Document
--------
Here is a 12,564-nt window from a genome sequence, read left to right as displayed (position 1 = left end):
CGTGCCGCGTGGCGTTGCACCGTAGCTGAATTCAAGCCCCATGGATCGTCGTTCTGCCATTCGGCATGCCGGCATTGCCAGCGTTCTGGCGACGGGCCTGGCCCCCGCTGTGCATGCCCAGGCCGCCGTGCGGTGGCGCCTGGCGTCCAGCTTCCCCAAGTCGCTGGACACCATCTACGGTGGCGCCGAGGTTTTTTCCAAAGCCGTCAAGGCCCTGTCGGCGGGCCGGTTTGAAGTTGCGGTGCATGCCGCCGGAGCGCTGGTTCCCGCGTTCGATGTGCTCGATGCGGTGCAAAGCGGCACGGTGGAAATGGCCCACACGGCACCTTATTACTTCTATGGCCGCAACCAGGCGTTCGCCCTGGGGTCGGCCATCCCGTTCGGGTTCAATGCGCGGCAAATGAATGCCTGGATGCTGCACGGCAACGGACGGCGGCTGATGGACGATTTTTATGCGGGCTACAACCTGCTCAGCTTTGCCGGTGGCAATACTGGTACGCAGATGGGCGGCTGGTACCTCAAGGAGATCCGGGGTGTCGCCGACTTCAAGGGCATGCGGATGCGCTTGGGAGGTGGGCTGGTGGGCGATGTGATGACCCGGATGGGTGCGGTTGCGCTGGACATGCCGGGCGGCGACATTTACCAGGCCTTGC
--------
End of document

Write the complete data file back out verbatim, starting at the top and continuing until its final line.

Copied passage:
Here is a 12,564-nt window from a genome sequence, read left to right as displayed (position 1 = left end):
CGTGCCGCGTGGCGTTGCACCGTAGCTGAATTCAAGCCCCATGGATCGTCGTTCTGCCATTCGGCATGCCGGCATTGCCAGCGTTCTGGCGACGGGCCTGGCCCCCGCTGTGCATGCCCAGGCCGCCGTGCGGTGGCGCCTGGCGTCCAGCTTCCCCAAGTCGCTGGACACCATCTACGGTGGCGCCGAGGTTTTTTCCAAAGCCGTCAAGGCCCTGTCGGCGGGCCGGTTTGAAGTTGCGGTGCATGCCGCCGGAGCGCTGGTTCCCGCGTTCGATGTGCTCGATGCGGTGCAAAGCGGCACGGTGGAAATGGCCCACACGGCACCTTATTACTTCTATGGCCGCAACCAGGCGTTCGCCCTGGGGTCGGCCATCCCGTTCGGGTTCAATGCGCGGCAAATGAATGCCTGGATGCTGCACGGCAACGGACGGCGGCTGATGGACGATTTTTATGCGGGCTACAACCTGCTCAGCTTTGCCGGTGGCAATACTGGTACGCAGATGGGCGGCTGGTACCTCAAGGAGATCCGGGGTGTCGCCGACTTCAAGGGCATGCGGATGCGCTTGGGAGGTGGGCTGGTGGGCGATGTGATGACCCGGATGGGTGCGGTTGCGCTGGACATGCCGGGCGGCGACATTTACCAGGCCTTGC